Wednesday 19 June 2024

My 'History of Fireworks'. the secret is out!

The Niagara Pen Centre has broken the story! My new book A History of Fireworks (Reaktion) is out soon

https://niagarapencentre.com/shop/product/a-history-of-fireworks-from-their-origins-to-the-present-day-by-john-withington-hardcover-indigo-chapters-coles-d0178e

Here's the entry from the Reaktion Books Catalogue:

'An illumination of the glittering history of fireworks.

This book illuminates the glittering history of fireworks, from their mysterious beginnings to the dazzling big-budget displays of today. It describes how they enthralled the world’s royal courts and became a sensation across the British Empire. There are stories of innovations like ‘living fireworks’, fiercely fought international competitions and the technology behind modern showpieces viewed by millions. Practitioners say fireworks are an art, and they have inspired artists from Shakespeare, Handel, Dickens and Whistler to Katy Perry. But Withington also covers fireworks’ practical uses – rescues at sea, attempts to control the weather – while not ignoring their dangers, accidents or efforts to make them safer.'

https://reaktionbooks.co.uk/work/a-history-of-fireworks-from-their-origins-to-the-present-day

It's available to pre-order from Reaktion or Amazon

https://www.amazon.co.uk/History-Fireworks-Their-Origins-Present/dp/1789149355/ref=sr_1_1?crid=UIQ11WLZQF26&dib=eyJ2IjoiMSJ9.UEgHBJlm_91fK-mAriMpMOlSoYy9UW-eulUOn8hPWjk.xi0IPx71A6KxHRAcW6lmq4D8EhiPLwiTXIWq0sgdTyo&dib_tag=se&keywords=withington+fireworks&qid=1718801514&s=books&sprefix=withington+fireworks%2Cstripbooks%2C68&sr=1-1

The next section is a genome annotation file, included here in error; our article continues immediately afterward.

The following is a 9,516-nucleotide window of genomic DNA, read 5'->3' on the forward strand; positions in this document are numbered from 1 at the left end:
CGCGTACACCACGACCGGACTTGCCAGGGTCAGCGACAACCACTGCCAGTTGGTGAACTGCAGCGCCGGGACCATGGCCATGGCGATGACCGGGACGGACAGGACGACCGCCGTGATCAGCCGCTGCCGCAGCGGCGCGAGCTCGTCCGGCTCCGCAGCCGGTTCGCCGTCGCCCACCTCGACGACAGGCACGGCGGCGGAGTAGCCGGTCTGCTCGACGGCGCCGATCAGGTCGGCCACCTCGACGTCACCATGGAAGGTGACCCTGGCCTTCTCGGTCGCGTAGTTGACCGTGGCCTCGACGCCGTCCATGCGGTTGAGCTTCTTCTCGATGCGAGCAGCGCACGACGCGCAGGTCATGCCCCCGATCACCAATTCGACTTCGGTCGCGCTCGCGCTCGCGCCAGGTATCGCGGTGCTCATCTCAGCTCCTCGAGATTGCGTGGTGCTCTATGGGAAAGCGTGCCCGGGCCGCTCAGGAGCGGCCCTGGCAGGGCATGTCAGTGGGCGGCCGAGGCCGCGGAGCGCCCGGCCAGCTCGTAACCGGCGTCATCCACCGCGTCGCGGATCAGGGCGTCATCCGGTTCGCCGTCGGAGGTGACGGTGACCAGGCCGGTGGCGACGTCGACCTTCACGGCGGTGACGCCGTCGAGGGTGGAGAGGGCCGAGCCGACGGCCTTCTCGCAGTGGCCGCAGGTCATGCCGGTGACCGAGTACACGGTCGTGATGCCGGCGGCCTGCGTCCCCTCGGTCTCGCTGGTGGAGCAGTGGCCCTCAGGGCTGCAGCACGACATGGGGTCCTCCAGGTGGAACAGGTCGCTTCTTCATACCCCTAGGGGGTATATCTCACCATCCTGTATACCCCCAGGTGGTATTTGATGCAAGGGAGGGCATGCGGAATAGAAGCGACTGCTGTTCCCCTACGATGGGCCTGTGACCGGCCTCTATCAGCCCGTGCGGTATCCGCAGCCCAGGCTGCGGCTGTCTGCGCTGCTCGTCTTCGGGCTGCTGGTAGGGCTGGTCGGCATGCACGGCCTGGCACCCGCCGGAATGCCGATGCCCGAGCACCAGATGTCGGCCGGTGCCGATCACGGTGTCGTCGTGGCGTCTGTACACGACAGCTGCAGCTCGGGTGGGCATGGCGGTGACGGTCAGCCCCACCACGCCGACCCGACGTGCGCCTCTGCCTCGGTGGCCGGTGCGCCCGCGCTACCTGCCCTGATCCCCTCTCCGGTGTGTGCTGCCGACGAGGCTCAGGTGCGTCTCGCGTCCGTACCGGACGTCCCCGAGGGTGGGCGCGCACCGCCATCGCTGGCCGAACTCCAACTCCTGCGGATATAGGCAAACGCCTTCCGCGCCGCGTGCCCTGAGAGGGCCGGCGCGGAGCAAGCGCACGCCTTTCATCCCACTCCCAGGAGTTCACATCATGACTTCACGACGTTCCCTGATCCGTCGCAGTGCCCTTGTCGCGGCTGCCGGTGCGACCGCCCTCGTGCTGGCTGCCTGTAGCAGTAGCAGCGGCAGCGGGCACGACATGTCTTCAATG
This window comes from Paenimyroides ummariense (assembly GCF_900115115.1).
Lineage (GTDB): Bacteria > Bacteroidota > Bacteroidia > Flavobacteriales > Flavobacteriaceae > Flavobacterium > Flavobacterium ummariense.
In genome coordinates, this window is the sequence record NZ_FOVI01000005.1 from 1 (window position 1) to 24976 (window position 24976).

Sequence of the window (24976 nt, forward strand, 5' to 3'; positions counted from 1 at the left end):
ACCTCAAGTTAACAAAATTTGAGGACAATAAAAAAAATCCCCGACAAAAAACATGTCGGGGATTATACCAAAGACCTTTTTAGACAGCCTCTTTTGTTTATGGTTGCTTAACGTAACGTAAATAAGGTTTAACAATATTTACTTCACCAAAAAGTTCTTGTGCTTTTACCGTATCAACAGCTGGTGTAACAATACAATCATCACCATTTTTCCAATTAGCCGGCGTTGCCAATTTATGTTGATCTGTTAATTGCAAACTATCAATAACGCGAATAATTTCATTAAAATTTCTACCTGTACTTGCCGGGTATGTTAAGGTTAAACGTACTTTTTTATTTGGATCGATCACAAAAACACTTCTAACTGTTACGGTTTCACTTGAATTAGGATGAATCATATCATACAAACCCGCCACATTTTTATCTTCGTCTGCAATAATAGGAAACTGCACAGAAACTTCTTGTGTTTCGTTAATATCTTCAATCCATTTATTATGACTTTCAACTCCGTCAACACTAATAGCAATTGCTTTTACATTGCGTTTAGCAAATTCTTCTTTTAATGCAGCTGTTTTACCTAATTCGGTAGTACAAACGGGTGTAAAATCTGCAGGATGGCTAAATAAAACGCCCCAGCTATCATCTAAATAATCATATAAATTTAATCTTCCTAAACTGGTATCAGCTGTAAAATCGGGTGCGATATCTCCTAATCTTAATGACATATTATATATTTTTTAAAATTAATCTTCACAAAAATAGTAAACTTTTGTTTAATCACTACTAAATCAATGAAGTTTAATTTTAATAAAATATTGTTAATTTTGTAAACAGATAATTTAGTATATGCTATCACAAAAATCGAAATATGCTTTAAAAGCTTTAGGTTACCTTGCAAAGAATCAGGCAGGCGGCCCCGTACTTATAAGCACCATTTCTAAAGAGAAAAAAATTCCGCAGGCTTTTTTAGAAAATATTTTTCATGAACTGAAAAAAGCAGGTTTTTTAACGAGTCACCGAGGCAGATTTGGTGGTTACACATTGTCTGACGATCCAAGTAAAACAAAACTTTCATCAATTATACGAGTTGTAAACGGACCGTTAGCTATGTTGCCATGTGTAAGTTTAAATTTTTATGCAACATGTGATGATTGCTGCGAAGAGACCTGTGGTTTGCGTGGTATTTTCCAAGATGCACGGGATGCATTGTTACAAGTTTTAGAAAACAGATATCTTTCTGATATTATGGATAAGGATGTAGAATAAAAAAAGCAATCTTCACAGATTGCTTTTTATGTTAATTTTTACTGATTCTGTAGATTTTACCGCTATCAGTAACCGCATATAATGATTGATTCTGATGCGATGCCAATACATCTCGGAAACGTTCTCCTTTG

Thursday 6 June 2024

D-day and my dad


On this day 80 years ago, my father Brian Withington was one of the thousands of brave men who stormed the
Normandy beaches on D-day.

Friday 31 May 2024

The true history of Brexit: the deluded election


 
This is part of what my gift from the future, The New Oxford History of England. Brexit 2015-50 had to say about the 2024 General Election:

'It has gone down in history as the 'Deluded Election'. Both the Conservatives and Labour ruled out increases in any of the major revenue-raising taxes - income tax, national insurance and VAT. With public services severely strapped for cash, this begged the question 'how are these services going to be saved from collapse'?

Both parties based their 'plans' to avoid this breakdown on growth in the economy. Neither had any satisfactory explanation of what would be Plan B if this growth was not achieved.

Bizarrely, the one policy guaranteed to deliver economic growth, reversing Brexit, was not only rejected by Labour and Conservative, but all mention of the damage leaving the EU had caused Britain was avoided. 

So fanatical was this Brexit omerta that Labour and Conservative candidates were not even allowed to discuss rejoining the Single Market, despite the fact that leading Brexit campaigners, including Boris Johnson himself, had promised that the UK would remain in the Single Market after leaving the EU.

And all this against clear evidence that by 2024 most people realised Brexit was a bad mistake, while only a tiny minority believed it had been a good idea.'

Monday 29 April 2024

I-Spy Turin: memorial to a forgotten front


In the old days before we had the EU, European countries used to fight wars with each other. We know a lot about the horrors of the Western Front in the First World War, but there were other equally dreadful theatres we hear much less of.

The war memorial in Turin, pictured above, commemorates soldiers killed in one of them, the conflict between Austria and Italy, much of which was fought on the Alpine Front.

Italy entered the war late, in 1916. Having been an ally of the Austro-Hungarian Empire, it switched sides to join Britain, France and Russia. Austria and Italy would lose a million men - 600,000 Italians and 400,000 Austrians - many of them in the mountains. One war correspondent said conditions there were worse even than 'in the blood-soaked mud of Flanders'.